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Top administrators announce employment changes in effort to save district money

Article Date: 
15 June, 2012 (All day)

The school district is in financial trouble, enough that two top administrators are doing something drastic to save costs.
Superintendent Ken Adams announced his retirement, effective April 16, 2013.  The state retirement board has already approved the move, Adams said.
He will continue to volunteer time as superintendent until his contract expires at the end of June of 2013.  Those two and a half months that the district will not have to pay his salary, retirement, or benefits will save enough money to keep at least one teacher in the classroom, he said.
“The school board understands and the public needs to understand we are out of options and the economy is not recovering,” Superintendent Ken Adams said.
Mike Madeo, who began employment with the district as Morgan Middle School principal in 2008, will step down as principal.  Instead, he will assume the role of assistant principal at the same school, which will result in less base pay and contract days.  In addition, Madeo will assist with the high school track and football programs.
Madeo will effectively swap places with Terry Allen, who has been serving as the Morgan Middle School vice principal.  His employment with the district began in June of 2000.
Adams’ and Madeo’s administrative changes represent an estimated $60,000 in savings to the district, Adams said.
“It will save a considerable amount of money, and keep a teacher in the classroom,” said Adams, who counts 38 years in his educational career.  “We are getting close to the end of our careers, and it is time to let someone else have the opportunity.”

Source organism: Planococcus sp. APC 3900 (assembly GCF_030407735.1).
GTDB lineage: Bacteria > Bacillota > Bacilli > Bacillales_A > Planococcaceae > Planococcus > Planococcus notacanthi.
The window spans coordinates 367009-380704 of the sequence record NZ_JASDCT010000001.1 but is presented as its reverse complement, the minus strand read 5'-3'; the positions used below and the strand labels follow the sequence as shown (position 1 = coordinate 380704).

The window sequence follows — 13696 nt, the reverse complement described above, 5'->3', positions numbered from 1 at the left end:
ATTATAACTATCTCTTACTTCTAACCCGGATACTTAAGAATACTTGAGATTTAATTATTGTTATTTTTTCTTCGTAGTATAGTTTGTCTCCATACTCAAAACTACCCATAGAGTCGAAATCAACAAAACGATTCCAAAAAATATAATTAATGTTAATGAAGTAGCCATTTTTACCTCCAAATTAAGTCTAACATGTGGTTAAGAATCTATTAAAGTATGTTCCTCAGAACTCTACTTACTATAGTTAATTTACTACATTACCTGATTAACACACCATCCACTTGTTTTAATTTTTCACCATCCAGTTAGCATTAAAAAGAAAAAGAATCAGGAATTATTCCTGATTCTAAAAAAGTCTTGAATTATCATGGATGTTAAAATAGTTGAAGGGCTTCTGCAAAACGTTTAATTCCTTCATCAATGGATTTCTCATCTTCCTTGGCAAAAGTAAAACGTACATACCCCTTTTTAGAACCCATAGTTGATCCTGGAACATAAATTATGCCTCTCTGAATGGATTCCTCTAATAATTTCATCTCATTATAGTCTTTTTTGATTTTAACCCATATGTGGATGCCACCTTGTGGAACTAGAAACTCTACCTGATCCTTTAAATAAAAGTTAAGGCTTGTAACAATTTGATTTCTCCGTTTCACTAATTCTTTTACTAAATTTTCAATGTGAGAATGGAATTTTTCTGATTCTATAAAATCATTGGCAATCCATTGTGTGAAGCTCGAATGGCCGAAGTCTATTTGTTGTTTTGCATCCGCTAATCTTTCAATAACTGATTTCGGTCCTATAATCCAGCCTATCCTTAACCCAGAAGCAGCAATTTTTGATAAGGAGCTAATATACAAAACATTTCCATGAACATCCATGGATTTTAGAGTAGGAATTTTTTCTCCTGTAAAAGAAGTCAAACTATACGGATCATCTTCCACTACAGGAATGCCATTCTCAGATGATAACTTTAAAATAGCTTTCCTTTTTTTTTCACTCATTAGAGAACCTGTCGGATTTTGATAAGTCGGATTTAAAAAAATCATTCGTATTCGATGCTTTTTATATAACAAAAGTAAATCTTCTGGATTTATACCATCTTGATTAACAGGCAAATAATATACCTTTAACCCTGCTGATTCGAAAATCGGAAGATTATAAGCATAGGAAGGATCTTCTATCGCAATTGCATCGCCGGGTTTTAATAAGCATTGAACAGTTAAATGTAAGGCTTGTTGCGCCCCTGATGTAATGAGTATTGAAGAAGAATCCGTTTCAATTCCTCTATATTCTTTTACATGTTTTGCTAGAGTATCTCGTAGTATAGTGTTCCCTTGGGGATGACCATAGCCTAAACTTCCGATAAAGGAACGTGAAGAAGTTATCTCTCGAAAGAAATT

The district will likely begin searching for a new superintendent in March or April of 2013.
“The district’s been good to me, I appreciate what they’ve done.  I owe them my career,” Adams said.  “I hope this will give a little bit back.”
It seems many are looking at ways to give back during an economy that is not being as kind to district budgets.
Several school board members have voluntarily given up their pay, which is $3,000 per year plus the option to participate in district health insurance.
School Board President Joey Skinner said boardmembers have donated some or all of their compensation to the Morgan Education Foundation.  This money helps fund teacher grants or the operations budget, he said.
Adams is quick to point out that with recent budgetary cuts that have reduced teacher planning time and contract days, all district employees are making income sacrifices for the 2012-2013 school year.